The Great Coding School Rollup of 2015

I just saw my first proposal for a Coding School Rollup. As you are probably aware, 2014 saw the explosion of coding schools all over the US. These are typically four to 12 week programs. Some are full-time, others are part-time. Many are immersive and include internships. A few are longer than 12 weeks.

I know several people who have gone through the with great success and gone on to have excellent software development jobs. It’s a powerful model that university education has generally missed on. In fact, I know a few companies that put computer science grads through these types of programs as an on boarding process. I’m a big fan of coding schools.

When I saw the proposal, I immediately thought of the web consulting rollups of 1999. Do you remember US Web, iXL, Scient, and Viant? Companies were being bought (and valued) at 10x forward revenue only to be valued at between 0.5x and 1.0x revenue several years later. I’d argue the 0.5x and 1.0x revenue were the correct valuations since these are generally 5% to 10% net income businesses that are 30% – 40% gross margin and heavily dependent on (a) transitory labor and (b) favorable supply/demand conditions.

But let’s go back a little further in time. Anyone remember the web hosting rollup? Or the ASP rollup? I was in the middle of that with Interliant (I was a co-founder) – we bought 20+ companies, at one point has an almost $3 billion market cap (on $200 million of revenue – recognize the multiple), but went bankrupt in 2002. A few companies got bought before the whole Internet-bubble thing fell apart, and we almost managed to get bought (for around $500 million, but that’s another story for another day.)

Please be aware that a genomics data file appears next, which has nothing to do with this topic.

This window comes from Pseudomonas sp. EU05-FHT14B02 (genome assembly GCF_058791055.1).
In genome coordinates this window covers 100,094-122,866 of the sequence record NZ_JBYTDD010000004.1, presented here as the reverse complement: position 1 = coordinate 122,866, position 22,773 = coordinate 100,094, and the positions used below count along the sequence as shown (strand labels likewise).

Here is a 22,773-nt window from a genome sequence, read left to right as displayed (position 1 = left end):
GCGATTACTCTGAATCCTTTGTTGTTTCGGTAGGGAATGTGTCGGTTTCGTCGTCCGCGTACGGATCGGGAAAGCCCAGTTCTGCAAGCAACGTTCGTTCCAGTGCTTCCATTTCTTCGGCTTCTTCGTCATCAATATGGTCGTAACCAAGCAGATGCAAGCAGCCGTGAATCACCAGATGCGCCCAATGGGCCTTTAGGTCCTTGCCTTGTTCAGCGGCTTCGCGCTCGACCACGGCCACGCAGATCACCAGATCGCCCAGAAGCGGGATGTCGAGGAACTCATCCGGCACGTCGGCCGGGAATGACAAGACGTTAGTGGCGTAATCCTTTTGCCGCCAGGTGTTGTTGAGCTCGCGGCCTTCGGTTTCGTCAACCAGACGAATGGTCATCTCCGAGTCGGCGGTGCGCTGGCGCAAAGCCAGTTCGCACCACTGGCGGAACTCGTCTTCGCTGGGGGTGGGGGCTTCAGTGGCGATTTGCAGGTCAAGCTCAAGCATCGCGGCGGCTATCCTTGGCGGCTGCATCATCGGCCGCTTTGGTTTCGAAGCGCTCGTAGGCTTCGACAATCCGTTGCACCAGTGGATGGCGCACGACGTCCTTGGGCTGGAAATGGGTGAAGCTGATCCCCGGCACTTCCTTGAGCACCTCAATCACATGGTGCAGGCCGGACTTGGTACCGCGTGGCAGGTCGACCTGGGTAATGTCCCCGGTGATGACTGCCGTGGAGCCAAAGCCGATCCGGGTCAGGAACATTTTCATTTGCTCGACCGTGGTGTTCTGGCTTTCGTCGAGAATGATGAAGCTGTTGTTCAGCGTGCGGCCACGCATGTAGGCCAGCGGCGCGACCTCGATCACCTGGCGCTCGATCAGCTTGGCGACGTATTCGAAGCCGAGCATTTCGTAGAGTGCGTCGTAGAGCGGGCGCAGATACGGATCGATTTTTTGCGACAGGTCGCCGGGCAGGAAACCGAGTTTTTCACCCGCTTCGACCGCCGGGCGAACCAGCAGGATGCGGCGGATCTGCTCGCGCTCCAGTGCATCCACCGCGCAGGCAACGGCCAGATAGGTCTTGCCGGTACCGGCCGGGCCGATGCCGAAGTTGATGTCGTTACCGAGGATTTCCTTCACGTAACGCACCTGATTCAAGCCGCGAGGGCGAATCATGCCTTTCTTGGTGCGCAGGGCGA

Or the ISP rollup before that? Yeah – Verio was the big winner there (and they overlapped with the web hosting rollup since they evolved into that) and their timing was epic being bought by NTT for $5 billion in cash just before everything blew up. I will forever be in awe of the exit execution and timing there by the board and investors (some of whom are friends.)

Or the systems integration rollup of the 1990s. I was involved in that also. My first company, Feld Technologies, was bought by AmeriData, which bought 40 companies in three years. We were bought for a more reasonable 1x revenue (and about 4x pre-tax income) when the value of the AmeriData stock, options, and cash we took out were factored in. GE Capital bought AmeriData for $500 million two years after Feld Technologies was acquired, so that was a great exit, but there were plenty of other system integration rollups that ended up in the dust bin.

Office supply consolidation? Anyone remember that one? I wasn’t involved but some of the players ended up in the systems integration rollup game.

My good friend Phil Weiser often says to me “history doesn’t repeat itself, but it does rhyme” which I always thought was a Mark Twain quote but apparently there’s some confusion about that in the world of Wikiquotes.

In this case, Coding School Rollup definitely rhymes with all the rest. And for those clever entrepreneurs and investors who try to use the word “consolidation” instead of “rollup”, don’t bother, we already tried that. Consolidation and rollup rhyme also (well – actually they are synonyms.)